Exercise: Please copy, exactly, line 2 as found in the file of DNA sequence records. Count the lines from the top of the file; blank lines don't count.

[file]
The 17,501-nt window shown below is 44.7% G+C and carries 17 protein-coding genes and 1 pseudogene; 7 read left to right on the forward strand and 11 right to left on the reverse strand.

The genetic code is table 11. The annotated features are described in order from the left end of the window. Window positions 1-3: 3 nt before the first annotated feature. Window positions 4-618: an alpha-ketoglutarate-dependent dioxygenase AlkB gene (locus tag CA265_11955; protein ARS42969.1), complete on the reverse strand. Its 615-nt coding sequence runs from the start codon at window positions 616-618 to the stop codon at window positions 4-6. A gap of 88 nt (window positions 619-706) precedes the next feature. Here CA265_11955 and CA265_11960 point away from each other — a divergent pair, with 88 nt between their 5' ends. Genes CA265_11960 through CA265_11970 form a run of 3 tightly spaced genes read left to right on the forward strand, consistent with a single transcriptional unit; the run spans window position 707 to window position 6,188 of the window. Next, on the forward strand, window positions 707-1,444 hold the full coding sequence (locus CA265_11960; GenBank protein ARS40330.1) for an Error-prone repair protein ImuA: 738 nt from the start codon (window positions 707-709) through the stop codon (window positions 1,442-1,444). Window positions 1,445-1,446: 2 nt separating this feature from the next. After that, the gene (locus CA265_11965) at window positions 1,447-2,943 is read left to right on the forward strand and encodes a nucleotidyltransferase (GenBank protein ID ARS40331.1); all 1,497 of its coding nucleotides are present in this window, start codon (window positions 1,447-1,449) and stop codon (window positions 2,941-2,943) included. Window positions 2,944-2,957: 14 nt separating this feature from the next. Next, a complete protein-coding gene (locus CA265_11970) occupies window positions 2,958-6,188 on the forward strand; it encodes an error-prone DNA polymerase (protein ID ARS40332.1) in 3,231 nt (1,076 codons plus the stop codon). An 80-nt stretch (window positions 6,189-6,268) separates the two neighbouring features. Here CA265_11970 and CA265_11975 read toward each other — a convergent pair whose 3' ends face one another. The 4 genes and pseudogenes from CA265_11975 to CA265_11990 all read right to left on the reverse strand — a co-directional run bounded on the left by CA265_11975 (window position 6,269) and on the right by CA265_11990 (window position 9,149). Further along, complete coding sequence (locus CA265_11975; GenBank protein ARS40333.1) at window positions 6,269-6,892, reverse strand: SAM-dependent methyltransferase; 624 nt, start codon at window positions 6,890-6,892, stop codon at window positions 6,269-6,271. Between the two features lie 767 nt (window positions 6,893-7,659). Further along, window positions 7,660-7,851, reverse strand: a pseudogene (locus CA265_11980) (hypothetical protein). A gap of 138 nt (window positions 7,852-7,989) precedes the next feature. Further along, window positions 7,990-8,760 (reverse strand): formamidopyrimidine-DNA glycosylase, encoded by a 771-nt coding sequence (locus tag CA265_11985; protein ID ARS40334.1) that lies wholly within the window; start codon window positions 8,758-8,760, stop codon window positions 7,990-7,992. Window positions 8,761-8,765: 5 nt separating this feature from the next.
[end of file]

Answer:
The genetic code is table 11. The annotated features are described in order from the left end of the window. Window positions 1-3: 3 nt before the first annotated feature. Window positions 4-618: an alpha-ketoglutarate-dependent dioxygenase AlkB gene (locus tag CA265_11955; protein ARS42969.1), complete on the reverse strand. Its 615-nt coding sequence runs from the start codon at window positions 616-618 to the stop codon at window positions 4-6. A gap of 88 nt (window positions 619-706) precedes the next feature. Here CA265_11955 and CA265_11960 point away from each other — a divergent pair, with 88 nt between their 5' ends. Genes CA265_11960 through CA265_11970 form a run of 3 tightly spaced genes read left to right on the forward strand, consistent with a single transcriptional unit; the run spans window position 707 to window position 6,188 of the window. Next, on the forward strand, window positions 707-1,444 hold the full coding sequence (locus CA265_11960; GenBank protein ARS40330.1) for an Error-prone repair protein ImuA: 738 nt from the start codon (window positions 707-709) through the stop codon (window positions 1,442-1,444). Window positions 1,445-1,446: 2 nt separating this feature from the next. After that, the gene (locus CA265_11965) at window positions 1,447-2,943 is read left to right on the forward strand and encodes a nucleotidyltransferase (GenBank protein ID ARS40331.1); all 1,497 of its coding nucleotides are present in this window, start codon (window positions 1,447-1,449) and stop codon (window positions 2,941-2,943) included. Window positions 2,944-2,957: 14 nt separating this feature from the next. Next, a complete protein-coding gene (locus CA265_11970) occupies window positions 2,958-6,188 on the forward strand; it encodes an error-prone DNA polymerase (protein ID ARS40332.1) in 3,231 nt (1,076 codons plus the stop codon). An 80-nt stretch (window positions 6,189-6,268) separates the two neighbouring features. Here CA265_11970 and CA265_11975 read toward each other — a convergent pair whose 3' ends face one another. The 4 genes and pseudogenes from CA265_11975 to CA265_11990 all read right to left on the reverse strand — a co-directional run bounded on the left by CA265_11975 (window position 6,269) and on the right by CA265_11990 (window position 9,149). Further along, complete coding sequence (locus CA265_11975; GenBank protein ARS40333.1) at window positions 6,269-6,892, reverse strand: SAM-dependent methyltransferase; 624 nt, start codon at window positions 6,890-6,892, stop codon at window positions 6,269-6,271. Between the two features lie 767 nt (window positions 6,893-7,659). Further along, window positions 7,660-7,851, reverse strand: a pseudogene (locus CA265_11980) (hypothetical protein). A gap of 138 nt (window positions 7,852-7,989) precedes the next feature. Further along, window positions 7,990-8,760 (reverse strand): formamidopyrimidine-DNA glycosylase, encoded by a 771-nt coding sequence (locus tag CA265_11985; protein ID ARS40334.1) that lies wholly within the window; start codon window positions 8,758-8,760, stop codon window positions 7,990-7,992. Window positions 8,761-8,765: 5 nt separating this feature from the next.